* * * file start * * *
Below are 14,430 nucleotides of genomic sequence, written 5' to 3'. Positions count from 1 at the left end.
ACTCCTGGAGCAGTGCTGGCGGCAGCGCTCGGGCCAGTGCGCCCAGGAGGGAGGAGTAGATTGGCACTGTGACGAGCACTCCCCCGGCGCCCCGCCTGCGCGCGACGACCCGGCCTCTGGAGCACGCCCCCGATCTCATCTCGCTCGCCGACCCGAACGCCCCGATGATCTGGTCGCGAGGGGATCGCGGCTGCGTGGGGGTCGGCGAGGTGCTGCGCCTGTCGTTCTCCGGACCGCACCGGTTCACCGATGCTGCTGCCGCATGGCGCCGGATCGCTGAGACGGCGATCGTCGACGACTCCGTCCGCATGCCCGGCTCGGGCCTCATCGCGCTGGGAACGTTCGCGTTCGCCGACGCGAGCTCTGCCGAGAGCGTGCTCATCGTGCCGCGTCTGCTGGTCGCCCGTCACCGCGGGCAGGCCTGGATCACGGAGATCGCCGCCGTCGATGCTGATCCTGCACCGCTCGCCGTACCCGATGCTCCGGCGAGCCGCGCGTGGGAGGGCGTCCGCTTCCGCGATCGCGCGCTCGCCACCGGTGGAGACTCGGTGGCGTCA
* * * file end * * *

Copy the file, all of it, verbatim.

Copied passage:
Below are 14,430 nucleotides of genomic sequence, written 5' to 3'. Positions count from 1 at the left end.
ACTCCTGGAGCAGTGCTGGCGGCAGCGCTCGGGCCAGTGCGCCCAGGAGGGAGGAGTAGATTGGCACTGTGACGAGCACTCCCCCGGCGCCCCGCCTGCGCGCGACGACCCGGCCTCTGGAGCACGCCCCCGATCTCATCTCGCTCGCCGACCCGAACGCCCCGATGATCTGGTCGCGAGGGGATCGCGGCTGCGTGGGGGTCGGCGAGGTGCTGCGCCTGTCGTTCTCCGGACCGCACCGGTTCACCGATGCTGCTGCCGCATGGCGCCGGATCGCTGAGACGGCGATCGTCGACGACTCCGTCCGCATGCCCGGCTCGGGCCTCATCGCGCTGGGAACGTTCGCGTTCGCCGACGCGAGCTCTGCCGAGAGCGTGCTCATCGTGCCGCGTCTGCTGGTCGCCCGTCACCGCGGGCAGGCCTGGATCACGGAGATCGCCGCCGTCGATGCTGATCCTGCACCGCTCGCCGTACCCGATGCTCCGGCGAGCCGCGCGTGGGAGGGCGTCCGCTTCCGCGATCGCGCGCTCGCCACCGGTGGAGACTCGGTGGCGTCA